When people talk about eating “clean” they are talking about this- prioritizing whole, unprocessed, nutrient-dense foods. For some people, this way of eating can lead to fat loss because they are unknowingly putting themselves into a caloric deficit. For others, they may maintain, or potentially gain, weight if their calories are still too high. However, eating a majority of truly nutritious foods will improve your body’s overall health below the surface by providing it with all the necessary vitamins and minerals that your cells need for optimal functioning.

 

 

High Nutrient-Density Foods include:

Vegetables - ALL of them are full of vitamins, minerals, antioxidants and fiber. As a rule, go for dark, deeply colored veggies- this is an indicator of a higher concentration of nutrients.

Fruits - ALL of them. Same things go as vegetables, dark color=more nutrients

Whole grains- brown rice, oats, quinoa, buckwheat, etc. These pack a punch of complex carbs, fiber, protein, and minerals. Go for the least refined version (i.e. brown rice over white, whole wheat pasta over white)

Nuts and seeds - proteins, healthy fats, fiber, vitamins and minerals.

Low Nutrient-Density Foods include:

Refined, processed sugars- like the sugars found in baked goods, sweet cereals, candy

Refined, processed wheat- like those found in white bread, white pasta, crackers

Fried foods- just packing something full of oil does nothing for your nutritional needs, but add hundreds of calories.

Sweetened beverages- soda, lemonade, energy drinks, sweetened tea… all sugar and very little else

 

In a perfect world, we would combine the two ideas- eating the right amount of calories and eating for nutrition density- to create a health-focused way of eating, in the right amounts for our own bodies. We would be eating the right number of calories to bring our bodies to a healthy weight and to have enough energy to perform the various tasks of our day, while also pumping our system full of micronutrients that help it operate smoothly.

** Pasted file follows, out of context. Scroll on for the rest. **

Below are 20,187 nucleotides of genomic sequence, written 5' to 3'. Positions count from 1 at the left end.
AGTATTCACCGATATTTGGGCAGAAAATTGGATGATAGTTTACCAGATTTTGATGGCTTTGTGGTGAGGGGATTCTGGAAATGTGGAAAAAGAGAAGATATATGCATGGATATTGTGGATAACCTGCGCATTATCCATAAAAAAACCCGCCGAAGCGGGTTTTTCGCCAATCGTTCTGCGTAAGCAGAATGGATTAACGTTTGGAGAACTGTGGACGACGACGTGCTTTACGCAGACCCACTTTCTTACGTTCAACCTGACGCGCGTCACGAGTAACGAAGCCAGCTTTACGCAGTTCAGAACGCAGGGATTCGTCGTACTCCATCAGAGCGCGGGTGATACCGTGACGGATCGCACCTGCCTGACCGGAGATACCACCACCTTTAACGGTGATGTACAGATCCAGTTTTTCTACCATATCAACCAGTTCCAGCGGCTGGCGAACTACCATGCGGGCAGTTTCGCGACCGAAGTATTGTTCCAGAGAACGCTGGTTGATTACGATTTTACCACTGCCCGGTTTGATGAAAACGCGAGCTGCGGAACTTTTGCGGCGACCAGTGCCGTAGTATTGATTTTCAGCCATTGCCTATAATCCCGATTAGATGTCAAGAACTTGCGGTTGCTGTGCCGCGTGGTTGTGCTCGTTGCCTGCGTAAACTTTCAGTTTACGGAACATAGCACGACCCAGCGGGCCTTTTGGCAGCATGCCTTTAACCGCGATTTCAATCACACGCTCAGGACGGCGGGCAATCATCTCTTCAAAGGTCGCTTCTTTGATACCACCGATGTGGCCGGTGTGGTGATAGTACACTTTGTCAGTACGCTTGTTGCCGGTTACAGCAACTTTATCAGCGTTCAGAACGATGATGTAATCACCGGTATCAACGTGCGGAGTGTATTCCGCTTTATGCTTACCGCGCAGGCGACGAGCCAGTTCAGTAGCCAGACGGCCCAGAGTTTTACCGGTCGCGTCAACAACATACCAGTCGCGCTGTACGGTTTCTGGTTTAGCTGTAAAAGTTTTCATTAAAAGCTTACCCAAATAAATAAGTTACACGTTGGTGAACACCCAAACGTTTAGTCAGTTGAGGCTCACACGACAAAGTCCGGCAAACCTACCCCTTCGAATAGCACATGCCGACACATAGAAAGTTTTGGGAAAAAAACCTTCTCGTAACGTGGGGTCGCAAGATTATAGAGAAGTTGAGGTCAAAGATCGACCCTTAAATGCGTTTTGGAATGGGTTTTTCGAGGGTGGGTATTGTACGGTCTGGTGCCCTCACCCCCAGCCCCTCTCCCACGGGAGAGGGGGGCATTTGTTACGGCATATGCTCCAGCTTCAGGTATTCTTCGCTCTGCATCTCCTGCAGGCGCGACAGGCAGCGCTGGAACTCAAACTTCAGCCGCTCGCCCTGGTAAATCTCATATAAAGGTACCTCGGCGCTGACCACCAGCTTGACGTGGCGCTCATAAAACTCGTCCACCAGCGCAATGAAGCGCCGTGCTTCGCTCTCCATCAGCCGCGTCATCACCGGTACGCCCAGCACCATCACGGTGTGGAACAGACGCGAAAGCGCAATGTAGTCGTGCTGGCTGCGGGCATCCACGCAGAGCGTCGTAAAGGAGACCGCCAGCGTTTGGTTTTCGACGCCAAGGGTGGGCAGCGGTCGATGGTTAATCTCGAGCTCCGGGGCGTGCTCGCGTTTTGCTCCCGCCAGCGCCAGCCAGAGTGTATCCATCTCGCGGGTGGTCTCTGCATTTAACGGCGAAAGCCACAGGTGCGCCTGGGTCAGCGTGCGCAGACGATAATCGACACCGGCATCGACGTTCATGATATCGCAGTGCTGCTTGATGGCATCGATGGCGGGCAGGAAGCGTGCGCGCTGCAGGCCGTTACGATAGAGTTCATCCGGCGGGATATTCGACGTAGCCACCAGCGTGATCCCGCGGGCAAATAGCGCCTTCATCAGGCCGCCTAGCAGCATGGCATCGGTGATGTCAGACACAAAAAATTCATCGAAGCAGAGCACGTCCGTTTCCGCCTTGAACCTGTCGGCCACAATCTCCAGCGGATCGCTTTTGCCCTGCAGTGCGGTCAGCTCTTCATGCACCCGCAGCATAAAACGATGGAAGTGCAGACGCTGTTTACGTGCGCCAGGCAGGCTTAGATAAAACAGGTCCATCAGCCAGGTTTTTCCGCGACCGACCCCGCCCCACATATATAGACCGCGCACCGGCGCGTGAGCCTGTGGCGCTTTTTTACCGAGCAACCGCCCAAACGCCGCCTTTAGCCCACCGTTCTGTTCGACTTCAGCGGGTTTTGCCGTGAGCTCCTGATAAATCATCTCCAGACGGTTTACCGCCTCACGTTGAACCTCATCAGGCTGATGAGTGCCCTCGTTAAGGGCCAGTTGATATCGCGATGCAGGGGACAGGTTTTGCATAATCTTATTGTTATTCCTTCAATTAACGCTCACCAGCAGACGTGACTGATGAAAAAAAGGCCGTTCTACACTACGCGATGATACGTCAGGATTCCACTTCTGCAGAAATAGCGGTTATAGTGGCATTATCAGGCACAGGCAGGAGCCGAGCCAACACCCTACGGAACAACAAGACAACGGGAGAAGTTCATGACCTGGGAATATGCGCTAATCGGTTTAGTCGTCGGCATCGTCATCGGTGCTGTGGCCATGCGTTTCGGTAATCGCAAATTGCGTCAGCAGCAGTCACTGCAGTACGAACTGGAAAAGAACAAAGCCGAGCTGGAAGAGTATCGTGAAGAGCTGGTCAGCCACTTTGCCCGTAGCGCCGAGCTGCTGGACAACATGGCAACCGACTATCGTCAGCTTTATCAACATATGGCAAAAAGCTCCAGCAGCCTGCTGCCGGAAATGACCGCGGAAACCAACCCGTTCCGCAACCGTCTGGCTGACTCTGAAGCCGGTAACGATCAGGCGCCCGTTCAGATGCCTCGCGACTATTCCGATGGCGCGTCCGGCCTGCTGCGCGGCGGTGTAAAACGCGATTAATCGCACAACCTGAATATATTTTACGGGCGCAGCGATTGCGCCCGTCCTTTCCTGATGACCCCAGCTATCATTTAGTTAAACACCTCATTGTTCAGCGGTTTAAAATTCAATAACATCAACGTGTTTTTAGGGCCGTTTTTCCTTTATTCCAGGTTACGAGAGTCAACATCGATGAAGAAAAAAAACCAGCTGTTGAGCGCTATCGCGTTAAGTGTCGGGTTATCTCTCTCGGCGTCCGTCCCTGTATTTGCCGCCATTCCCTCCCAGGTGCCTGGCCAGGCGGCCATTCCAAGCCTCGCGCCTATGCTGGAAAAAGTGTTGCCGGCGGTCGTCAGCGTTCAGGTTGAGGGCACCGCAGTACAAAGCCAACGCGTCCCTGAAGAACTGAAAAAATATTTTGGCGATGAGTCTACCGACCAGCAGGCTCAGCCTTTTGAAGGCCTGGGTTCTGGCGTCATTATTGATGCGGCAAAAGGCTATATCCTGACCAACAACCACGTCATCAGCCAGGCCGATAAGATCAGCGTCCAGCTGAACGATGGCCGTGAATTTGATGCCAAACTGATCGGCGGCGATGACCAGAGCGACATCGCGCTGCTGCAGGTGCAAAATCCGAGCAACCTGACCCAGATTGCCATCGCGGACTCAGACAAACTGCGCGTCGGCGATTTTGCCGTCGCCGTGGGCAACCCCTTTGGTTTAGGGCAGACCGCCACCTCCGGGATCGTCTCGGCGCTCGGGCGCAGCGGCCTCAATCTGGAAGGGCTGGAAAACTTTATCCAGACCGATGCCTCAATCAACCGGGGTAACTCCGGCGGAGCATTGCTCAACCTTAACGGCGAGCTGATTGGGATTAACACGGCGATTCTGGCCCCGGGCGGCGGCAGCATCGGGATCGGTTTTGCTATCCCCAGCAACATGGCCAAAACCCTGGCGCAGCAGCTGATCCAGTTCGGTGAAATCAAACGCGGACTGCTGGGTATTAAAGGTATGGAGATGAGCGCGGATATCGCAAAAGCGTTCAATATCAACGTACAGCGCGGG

How to get there:

It takes a while to get there, find the balance, and make steady, slow progress, but it’s worth the wait. In my experience with coaching clients, it makes the most sense to ease into it in 2 different phases:

  1. Get the caloric value down first. Set yourself a calorie range (or get in touch and I can help you set the right range) and focus on eating to that range of calories for 15-30 days. Let your body find some consistency in this number. Learn what a day of eating this much feels like and practice adjusting meals to fit as different events come up.

  2. After you’ve gotten used to hitting that calorie range, add in the intention of filling your daily calorie bank with things that are doing more for your insides- i.e. eating more vegetables and fruits, or choosing less processed versions of things you are already eating.

 

Eventually, it will take less brain power to eat the right amount. You will get used to making food decisions based on how their nutrients will factor into and balance your day. Without realizing it, you will have developed eating habits that actually do bring you closer to your best wellness. It’s not a quick process, but that’s ok- it’s not a race either.

 

Give yourself time to learn about food and your body and to practice making the best decision you can in any situation. Creating your own healthiest lifestyle is entirely in your control. Take it, and go for it. There is no time like now to make a better decision and take a step toward your best life.